2. I am the mom of two teens: which exhibits would you recommend most for that age group? Definitely the U-505, it’s got that “cool factor”, but the exhibit they’ve built around it is just fantastic. Also, “Hubble” is a really great IMAX movie; I loved it! The thing is, there’s something for everyone! I love the You! The Experience exhibit, there’s Science Storms…some of the live science things they do here. Everyday there are live science demonstrations.
3. During the day, is there a certain person walking around with you (taking pictures, etc.) or are you having to hand the camera off to random people to help document your time? I have a “Museum Mate” daily from 8-8, though some days I let them go home early because I’m just hanging out in my cube. There’s very little editing of what I do here; nobody tells me what I have to do. I’m kind of my own department, and the “Museum Mates” keep me on task.
4. You mentioned in your blog post about visiting the collections department that they’ll eventually have a “Kate box” back there, with items in it from your time there. If you could choose a few items to create a “Kate’s Month at the Museum” exhibit for visitors to enjoy, what would they be? My Sam Hastings ball, but I really don’t want to part with him (I‘d have separation anxiety!), definitely my cameras, maybe my monocle that I wear on Mondays, the dress that I wore to the Columbian ball and pictures of me doing all the strange things that I’ve been doing.
5. Where do you go from here? I know you graduated from Northwestern University in 2008 with a theater degree; have your long-term career aspirations changed at all? Do you think that other opportunities will come your way as a happy result of your obvious talent to engage others, on and off camera? I do hope that things will come my way, but I plan to be very careful about the offers I take. I actually have a lot of things going on almost immediately after I leave here. For one thing, I’m going home (to Minnesota) for an entire week, which is longer than I am usually able to stay. Before this, I developed an Introduction to Theater Production program and directed a musical in Winnetka: I might work part-time with them again. I’m also assistant-directing a show after this! Before I moved into the Museum I was also working on a screenplay; I have lots of projects! Now I’d love to also be involved in a science education program!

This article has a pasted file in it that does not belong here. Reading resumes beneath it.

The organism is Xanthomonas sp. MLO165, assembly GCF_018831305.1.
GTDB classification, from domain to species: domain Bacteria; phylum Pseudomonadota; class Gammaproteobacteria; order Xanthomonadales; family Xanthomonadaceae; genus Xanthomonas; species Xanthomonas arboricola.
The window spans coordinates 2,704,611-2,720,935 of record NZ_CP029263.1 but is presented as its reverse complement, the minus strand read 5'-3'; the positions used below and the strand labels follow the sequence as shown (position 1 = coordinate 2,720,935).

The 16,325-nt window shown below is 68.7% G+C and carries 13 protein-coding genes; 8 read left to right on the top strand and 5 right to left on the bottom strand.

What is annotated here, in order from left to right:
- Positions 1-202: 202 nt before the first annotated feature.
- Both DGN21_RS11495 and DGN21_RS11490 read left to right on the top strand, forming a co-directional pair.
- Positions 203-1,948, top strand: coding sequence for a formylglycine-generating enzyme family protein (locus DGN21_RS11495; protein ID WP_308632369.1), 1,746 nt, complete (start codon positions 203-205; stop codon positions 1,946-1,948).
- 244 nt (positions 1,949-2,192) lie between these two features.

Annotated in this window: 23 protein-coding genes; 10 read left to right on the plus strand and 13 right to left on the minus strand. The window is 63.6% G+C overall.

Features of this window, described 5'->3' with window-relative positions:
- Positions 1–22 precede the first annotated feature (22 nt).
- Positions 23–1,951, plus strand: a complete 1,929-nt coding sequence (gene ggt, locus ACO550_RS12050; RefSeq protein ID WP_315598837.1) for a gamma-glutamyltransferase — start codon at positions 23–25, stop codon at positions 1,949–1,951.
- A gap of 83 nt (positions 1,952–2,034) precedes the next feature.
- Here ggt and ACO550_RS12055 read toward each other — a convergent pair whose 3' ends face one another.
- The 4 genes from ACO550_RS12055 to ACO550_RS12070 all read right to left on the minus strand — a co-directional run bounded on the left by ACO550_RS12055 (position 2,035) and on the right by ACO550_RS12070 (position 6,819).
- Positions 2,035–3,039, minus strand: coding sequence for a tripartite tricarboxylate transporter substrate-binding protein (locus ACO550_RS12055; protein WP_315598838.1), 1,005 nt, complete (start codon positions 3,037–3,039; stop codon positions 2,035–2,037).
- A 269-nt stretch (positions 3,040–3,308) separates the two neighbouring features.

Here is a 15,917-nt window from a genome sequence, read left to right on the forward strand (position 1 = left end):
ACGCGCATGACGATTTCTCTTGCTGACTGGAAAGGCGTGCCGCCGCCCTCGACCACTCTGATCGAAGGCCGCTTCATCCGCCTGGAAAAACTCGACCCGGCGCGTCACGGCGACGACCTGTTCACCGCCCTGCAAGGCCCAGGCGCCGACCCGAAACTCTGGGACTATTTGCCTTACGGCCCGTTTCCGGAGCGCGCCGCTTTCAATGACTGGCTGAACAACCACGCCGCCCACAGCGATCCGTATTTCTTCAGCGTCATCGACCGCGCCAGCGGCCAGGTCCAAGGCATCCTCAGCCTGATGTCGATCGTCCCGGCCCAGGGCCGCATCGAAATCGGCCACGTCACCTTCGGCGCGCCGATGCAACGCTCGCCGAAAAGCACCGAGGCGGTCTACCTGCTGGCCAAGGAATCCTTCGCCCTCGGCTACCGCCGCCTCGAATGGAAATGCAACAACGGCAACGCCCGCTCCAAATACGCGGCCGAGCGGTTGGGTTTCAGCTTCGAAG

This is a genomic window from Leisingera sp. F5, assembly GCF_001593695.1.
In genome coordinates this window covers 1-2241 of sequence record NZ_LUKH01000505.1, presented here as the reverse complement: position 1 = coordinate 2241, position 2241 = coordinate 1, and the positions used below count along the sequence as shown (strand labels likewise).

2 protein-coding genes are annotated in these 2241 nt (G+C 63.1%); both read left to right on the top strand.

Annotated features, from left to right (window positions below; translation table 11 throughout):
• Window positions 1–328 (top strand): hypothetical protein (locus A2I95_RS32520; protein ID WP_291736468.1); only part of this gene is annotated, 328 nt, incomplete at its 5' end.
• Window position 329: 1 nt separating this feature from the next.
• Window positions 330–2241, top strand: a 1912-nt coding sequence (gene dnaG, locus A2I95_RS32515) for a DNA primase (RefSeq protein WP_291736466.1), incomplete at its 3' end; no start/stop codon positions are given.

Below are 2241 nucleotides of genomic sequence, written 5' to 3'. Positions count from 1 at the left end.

6. What do you think it will feel like, to walk out of the museum for the last time as a roommate? I predict it’s gonna be totally embarrassing, because I’m going to be a mess.
7. How soon do you think it’ll be before you return for a visit? I have a lifetime membership so I’ll be back soon!
Kate and I chatted for a few more minutes before I thanked her profusely and set her free for her next interview. In that time, she gave me a peek into how one of the focal points of a major Museum exhibit was conceptualized, but told me I should fact-check to make sure she had the story right. I sent an e-mail and ended up having a great conversation with one of the Vice Presidents of MSI, and I’m honored to be able to share the story with you, my readers…
…but you’ll have to come back tomorrow to read it!
TO BE CONTINUED!
By the way, Kate’s last day at the Museum of Science and Industry is November 18th, so if you’re local and can get there this week, GO!
(P.S. Thank you, Kate, for everything! It was a pleasure speaking with you, and I wish you the best of luck in your future endeavors. You’ve done a great job as MSI’s Ambassador this month; thanks for representing so well!)
©2010 Suburban Scrawl